Do I think there’d be a repeat of this? If seeing how the some people are still scoring alcohol while our blue-collar staff is swearing it off for a while is any indicator, then… In the immortal lyrics of Shirley Bassey, I see “a little bit of history repeating.” Just like me feeling like I keep waking up to 1972.
There’d likely be a huge change in the how people would consume their alcohol. There is a lot of fear associated with going out – we’re not sure if a uniformed personnel or COVID would kill us first. Kidding aside, the science behind the ability of the virus to spread and kill is not “fear mongering.” It’s not fake news being fed to us by the media, like how the alleged lack of PPEs was supposedly fake news.
That said, people would likely patronise online retailers… Then drink from home. A better use of our bandwidth, perhaps? Imagine: If we didn’t stream shows and purchased alcohol online instead, the need to require telcos to address the country’s horrible bandwidth or get rid of non-taxpaying, borderline criminal foreign entities that rely on keeping their businesses online would be put in the back-burner. Everybody happy!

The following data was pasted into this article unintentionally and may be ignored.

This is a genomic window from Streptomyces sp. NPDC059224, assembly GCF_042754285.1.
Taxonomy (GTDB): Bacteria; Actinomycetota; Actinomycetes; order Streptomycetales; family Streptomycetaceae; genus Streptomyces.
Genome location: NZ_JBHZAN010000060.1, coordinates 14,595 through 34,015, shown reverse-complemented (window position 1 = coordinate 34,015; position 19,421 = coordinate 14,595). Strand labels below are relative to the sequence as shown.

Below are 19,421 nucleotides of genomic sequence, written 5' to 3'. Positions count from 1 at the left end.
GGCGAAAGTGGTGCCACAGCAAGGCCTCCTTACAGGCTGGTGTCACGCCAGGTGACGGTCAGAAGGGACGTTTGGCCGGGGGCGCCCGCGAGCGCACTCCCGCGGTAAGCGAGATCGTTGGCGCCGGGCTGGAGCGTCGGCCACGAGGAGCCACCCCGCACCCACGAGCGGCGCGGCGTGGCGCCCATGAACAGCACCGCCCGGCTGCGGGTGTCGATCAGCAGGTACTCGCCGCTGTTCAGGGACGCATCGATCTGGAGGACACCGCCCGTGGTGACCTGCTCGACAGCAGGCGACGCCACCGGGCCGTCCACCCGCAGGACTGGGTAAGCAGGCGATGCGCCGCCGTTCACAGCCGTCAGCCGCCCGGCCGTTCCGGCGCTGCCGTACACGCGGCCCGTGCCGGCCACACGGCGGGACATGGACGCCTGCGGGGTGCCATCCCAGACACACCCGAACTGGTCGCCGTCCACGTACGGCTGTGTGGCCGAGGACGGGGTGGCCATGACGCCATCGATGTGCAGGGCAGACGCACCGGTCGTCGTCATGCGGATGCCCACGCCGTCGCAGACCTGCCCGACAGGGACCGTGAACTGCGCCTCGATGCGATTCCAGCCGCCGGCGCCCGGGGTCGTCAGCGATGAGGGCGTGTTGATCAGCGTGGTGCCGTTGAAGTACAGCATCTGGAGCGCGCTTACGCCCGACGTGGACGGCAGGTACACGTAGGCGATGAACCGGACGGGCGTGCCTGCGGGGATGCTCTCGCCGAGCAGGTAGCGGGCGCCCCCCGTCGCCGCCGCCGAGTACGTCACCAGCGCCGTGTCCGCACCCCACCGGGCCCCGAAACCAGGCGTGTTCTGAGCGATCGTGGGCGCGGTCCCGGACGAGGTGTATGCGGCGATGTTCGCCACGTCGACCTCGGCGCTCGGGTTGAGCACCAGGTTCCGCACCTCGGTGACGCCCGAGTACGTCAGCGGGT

Seriously, there’s a myriad of different online retailers that have a great selection of booze and I might do an article on my personal choices from different online booze retailers – if my site doesn’t get banned for having an opinion.
Yes, the alcohol industry took a huge hit, but I think a rise in sustainable, home consumption is imminent. I’m glad to see a lot of online tutorials on wine, spirits, and mixology, but a lot of the stuff I see caters to people like me: People who already know their way around a cocktail shaker and have materials, ingredients, and space ready. There’s a bigger audience out there that couldn’t tell vodka from gin, live in tiny flats (that may or may not give because of inferior construction quality but get away with permits and barely a lawsuit)… So the mere idea of making a fancy cocktail is not feasible for them. Heck, even I find it too involved to go beyond eyeballing gin on a mountain of ice and topping it with the first ice cold tonic water I could find from the fridge… but that’s because I hardly have the time.
So, just like the way I want to see realistic economic, livelihood, health, and transportation plans, I hope to see more easy-peasy booze videos.